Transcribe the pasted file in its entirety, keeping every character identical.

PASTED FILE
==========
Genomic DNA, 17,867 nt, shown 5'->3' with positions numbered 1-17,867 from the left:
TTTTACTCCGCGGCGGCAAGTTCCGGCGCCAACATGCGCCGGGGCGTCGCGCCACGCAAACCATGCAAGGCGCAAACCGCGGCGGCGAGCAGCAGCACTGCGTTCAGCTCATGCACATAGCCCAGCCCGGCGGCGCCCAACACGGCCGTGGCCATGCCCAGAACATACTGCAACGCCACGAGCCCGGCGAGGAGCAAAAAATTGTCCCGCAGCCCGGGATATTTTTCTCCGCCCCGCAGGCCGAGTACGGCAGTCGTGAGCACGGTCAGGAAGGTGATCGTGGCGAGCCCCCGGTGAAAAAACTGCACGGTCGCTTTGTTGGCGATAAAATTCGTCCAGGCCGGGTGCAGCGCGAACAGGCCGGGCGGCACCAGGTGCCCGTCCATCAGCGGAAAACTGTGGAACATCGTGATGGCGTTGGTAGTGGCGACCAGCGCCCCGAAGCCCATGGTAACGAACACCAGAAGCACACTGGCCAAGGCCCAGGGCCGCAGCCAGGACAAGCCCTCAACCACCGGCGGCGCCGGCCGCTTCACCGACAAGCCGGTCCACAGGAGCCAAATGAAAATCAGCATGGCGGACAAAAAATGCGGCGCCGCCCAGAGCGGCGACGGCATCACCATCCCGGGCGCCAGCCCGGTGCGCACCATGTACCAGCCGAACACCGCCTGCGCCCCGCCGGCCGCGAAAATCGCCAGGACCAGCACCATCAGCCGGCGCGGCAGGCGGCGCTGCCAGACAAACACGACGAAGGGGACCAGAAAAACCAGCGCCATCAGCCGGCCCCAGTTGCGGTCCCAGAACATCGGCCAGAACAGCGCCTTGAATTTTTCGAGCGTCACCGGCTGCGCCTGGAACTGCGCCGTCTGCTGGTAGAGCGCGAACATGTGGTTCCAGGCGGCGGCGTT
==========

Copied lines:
Genomic DNA, 17,867 nt, shown 5'->3' with positions numbered 1-17,867 from the left:
TTTTACTCCGCGGCGGCAAGTTCCGGCGCCAACATGCGCCGGGGCGTCGCGCCACGCAAACCATGCAAGGCGCAAACCGCGGCGGCGAGCAGCAGCACTGCGTTCAGCTCATGCACATAGCCCAGCCCGGCGGCGCCCAACACGGCCGTGGCCATGCCCAGAACATACTGCAACGCCACGAGCCCGGCGAGGAGCAAAAAATTGTCCCGCAGCCCGGGATATTTTTCTCCGCCCCGCAGGCCGAGTACGGCAGTCGTGAGCACGGTCAGGAAGGTGATCGTGGCGAGCCCCCGGTGAAAAAACTGCACGGTCGCTTTGTTGGCGATAAAATTCGTCCAGGCCGGGTGCAGCGCGAACAGGCCGGGCGGCACCAGGTGCCCGTCCATCAGCGGAAAACTGTGGAACATCGTGATGGCGTTGGTAGTGGCGACCAGCGCCCCGAAGCCCATGGTAACGAACACCAGAAGCACACTGGCCAAGGCCCAGGGCCGCAGCCAGGACAAGCCCTCAACCACCGGCGGCGCCGGCCGCTTCACCGACAAGCCGGTCCACAGGAGCCAAATGAAAATCAGCATGGCGGACAAAAAATGCGGCGCCGCCCAGAGCGGCGACGGCATCACCATCCCGGGCGCCAGCCCGGTGCGCACCATGTACCAGCCGAACACCGCCTGCGCCCCGCCGGCCGCGAAAATCGCCAGGACCAGCACCATCAGCCGGCGCGGCAGGCGGCGCTGCCAGACAAACACGACGAAGGGGACCAGAAAAACCAGCGCCATCAGCCGGCCCCAGTTGCGGTCCCAGAACATCGGCCAGAACAGCGCCTTGAATTTTTCGAGCGTCACCGGCTGCGCCTGGAACTGCGCCGTCTGCTGGTAGAGCGCGAACATGTGGTTCCAGGCGGCGGCGTT